Thank you to all of the advisers and students who participated in our survey asking about social media training at student-run communication organizations. A full report will be published in the Spring 2017 issue of Southwestern Mass Communication Journal. Until then, Kay Colley and I wanted to share this slideshow with you: #NotAllBaptismByFire slides.

Monday, November 7, 2016

SWECJMC Recap

Here's a Storify about the Southwest Symposium for SWECJMC, held at Arkansas State University Mid-South Campus in West Memphis, Ark.: https://storify.com/SarahMaben/southwest-symposium#publicize

Check out Dr. Ronald Sitton's Twitter feed for an awesome recap of #SWECJMC.

Kay Colley and I present at #SWECJMC.

Sarah Maben and Cessna Winslow
Me and Cessna Winslow



Sunday, October 30, 2016

Why regional conferences still matter

SWECJMC Logo

As I prepare for the Southwest Symposium at Arkansas State University's Mid South Campus, I was thinking about the benefits of regional conferences:
  • Real connections — the smaller size means you run across people enough to really delve into conversations and potential research partnerships. You will likely even make friends.
  • Manageable — not having to jump between two massive conference centers means you can also recharge your battery, and focus on what the handful of concurrent sessions have to offer.
  • Leadership opportunities — volunteers are needed, welcomed and valued. That's not to say they aren't at large international conferences, but breaking into the leadership track is much easier.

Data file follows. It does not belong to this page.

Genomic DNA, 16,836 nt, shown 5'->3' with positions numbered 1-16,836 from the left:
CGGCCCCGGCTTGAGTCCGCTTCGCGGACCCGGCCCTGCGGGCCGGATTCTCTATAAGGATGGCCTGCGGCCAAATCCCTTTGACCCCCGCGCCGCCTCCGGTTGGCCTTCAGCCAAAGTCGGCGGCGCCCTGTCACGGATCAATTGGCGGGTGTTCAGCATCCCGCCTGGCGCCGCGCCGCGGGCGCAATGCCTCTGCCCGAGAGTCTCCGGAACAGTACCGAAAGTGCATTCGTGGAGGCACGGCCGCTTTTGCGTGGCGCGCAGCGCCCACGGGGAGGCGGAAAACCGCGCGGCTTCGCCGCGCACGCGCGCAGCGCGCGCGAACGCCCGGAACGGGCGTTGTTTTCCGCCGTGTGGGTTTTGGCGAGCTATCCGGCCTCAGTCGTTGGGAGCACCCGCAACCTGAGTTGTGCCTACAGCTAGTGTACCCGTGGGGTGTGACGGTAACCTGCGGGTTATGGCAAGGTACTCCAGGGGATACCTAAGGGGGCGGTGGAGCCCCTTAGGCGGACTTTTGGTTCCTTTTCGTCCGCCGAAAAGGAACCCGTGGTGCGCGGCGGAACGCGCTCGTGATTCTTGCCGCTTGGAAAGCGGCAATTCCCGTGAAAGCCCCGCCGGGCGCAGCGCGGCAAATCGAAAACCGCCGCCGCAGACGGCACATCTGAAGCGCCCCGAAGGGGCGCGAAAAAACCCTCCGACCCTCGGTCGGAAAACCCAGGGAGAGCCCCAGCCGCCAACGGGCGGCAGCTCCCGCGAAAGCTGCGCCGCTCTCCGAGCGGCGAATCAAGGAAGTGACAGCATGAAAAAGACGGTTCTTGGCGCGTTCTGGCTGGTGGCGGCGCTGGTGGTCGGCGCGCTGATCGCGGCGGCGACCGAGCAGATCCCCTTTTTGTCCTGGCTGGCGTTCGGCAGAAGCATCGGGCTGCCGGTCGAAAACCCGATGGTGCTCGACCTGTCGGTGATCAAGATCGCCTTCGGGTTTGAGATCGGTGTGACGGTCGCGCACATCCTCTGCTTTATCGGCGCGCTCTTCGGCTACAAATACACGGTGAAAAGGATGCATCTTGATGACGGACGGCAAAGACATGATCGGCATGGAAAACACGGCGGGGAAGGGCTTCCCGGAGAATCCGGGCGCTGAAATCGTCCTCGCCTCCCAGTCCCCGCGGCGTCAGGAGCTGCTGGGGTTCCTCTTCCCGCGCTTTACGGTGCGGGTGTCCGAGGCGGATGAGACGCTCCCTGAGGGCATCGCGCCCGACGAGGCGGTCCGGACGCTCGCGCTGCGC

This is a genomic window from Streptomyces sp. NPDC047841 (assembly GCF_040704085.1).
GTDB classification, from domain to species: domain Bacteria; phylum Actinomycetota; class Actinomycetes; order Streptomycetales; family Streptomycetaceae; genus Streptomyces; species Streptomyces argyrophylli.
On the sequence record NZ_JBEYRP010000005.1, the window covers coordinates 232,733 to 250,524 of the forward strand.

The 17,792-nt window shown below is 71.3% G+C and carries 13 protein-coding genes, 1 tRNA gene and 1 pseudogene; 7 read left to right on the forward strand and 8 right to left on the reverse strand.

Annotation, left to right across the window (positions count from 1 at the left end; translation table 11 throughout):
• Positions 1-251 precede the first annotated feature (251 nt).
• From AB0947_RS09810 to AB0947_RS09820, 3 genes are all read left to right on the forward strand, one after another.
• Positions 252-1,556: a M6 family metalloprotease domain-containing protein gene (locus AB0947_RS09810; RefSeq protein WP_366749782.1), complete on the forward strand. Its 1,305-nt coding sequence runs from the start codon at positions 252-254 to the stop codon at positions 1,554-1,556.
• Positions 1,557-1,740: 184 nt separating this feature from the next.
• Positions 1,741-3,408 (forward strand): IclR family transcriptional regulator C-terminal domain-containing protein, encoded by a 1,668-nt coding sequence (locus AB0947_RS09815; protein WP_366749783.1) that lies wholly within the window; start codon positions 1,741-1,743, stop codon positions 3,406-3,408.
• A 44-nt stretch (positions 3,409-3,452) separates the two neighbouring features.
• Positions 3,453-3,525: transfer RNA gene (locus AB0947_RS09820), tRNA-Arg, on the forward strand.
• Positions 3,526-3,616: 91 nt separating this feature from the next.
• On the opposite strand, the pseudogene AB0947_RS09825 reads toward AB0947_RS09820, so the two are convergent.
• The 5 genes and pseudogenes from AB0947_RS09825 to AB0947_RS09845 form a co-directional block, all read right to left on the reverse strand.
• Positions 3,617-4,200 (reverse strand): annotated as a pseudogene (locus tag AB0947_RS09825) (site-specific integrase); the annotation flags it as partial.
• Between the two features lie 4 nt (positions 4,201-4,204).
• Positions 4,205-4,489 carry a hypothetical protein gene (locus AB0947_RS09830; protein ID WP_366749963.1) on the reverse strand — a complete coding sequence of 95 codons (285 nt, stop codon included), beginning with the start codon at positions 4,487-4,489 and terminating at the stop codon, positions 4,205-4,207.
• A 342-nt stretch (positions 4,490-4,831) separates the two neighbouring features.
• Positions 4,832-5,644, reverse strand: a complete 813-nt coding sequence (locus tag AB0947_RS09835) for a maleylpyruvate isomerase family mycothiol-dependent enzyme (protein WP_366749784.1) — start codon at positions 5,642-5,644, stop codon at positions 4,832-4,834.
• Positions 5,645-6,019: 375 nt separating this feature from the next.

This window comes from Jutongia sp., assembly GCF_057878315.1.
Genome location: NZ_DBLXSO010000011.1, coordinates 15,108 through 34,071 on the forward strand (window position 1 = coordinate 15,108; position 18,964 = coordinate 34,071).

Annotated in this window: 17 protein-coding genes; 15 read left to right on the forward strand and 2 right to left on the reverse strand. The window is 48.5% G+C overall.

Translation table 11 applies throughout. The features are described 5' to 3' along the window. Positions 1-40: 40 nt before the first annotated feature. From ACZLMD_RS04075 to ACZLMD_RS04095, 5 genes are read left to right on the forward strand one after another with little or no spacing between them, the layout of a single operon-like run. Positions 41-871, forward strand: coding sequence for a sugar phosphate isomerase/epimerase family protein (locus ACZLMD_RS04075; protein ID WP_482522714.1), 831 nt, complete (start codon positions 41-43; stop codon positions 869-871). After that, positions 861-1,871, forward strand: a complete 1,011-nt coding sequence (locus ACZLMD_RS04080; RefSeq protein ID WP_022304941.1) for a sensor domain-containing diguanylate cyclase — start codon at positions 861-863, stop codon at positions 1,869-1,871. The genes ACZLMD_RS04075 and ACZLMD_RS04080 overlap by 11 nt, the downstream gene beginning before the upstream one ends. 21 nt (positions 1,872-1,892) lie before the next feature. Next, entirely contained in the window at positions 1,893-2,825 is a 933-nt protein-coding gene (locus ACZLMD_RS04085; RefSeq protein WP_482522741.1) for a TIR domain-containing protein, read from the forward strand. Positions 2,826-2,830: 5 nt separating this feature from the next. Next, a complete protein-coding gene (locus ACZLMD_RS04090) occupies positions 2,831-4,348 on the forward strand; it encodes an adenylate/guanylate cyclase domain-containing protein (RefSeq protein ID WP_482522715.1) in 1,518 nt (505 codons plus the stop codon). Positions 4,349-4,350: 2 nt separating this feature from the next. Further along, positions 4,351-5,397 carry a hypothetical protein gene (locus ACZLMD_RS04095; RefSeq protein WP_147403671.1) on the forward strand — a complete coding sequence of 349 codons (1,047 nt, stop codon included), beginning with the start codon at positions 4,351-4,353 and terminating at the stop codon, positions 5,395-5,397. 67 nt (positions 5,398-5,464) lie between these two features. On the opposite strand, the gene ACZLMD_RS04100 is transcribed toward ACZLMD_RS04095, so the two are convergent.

• Cost-effective travel — locations are typically nearer, or at least cheaper options to where the big conferences annually host. Also, the conference fees are less expensive.
  • New prof and grad student friendly — most of the time attendees are there to truly support and improve work, not tear it down. Grad students, academic veterans and newbies co-mingle for a nice mix of experiences and opinions.
At least these have been my experiences at the Southwest Education Council for Journalism and Mass Communication (SWECJMC). Check it out for yourself: http://swecjmc.wp.txstate.edu/. Or connect to the Facebook page for updates on deadlines: https://www.facebook.com/swecjmc/.

Friday, September 30, 2016

Dealing with rejection

Sting. It still stings a bit, OK sometimes a LOT. Academic rejection. It's that paper you were sure was awesome, or a panel that had a zingy title and great speakers. I had no idea how much rejection would be part of the process.

How do I deal?
  1. Pity party. I take a day or two to feel sorry for myself, get mad at reviewers, or whatever else I need to feel. The key is to limit the time and amount of energy devoted to said pity party.
  2. Reread the reviews. After I have taken a bit of time to get over the initial sting, I hold my breath and really digest the reviews. That initial read is always clouded by the REJECTION. 
  3. Reread the manuscript. Yup, now I typically start to see what the reviewers see. 
  4. Decision time. The manuscript is not tied up anywhere. I research other potential outlets and develop a plan. I reframe the paper entirely, reach out to a co-author who could help add something to the work, or retire the poor dear. 
  5. Act. I try not to let too much dust settle. I want to get the work back into the pipeline. Revamp, rework and revise, and try again.
  6. Hope. After submission, I hope for the best, and begin work on the next project.
How do you deal?


Tuesday, September 6, 2016

Week 4 Evaluations = Real-time Feedback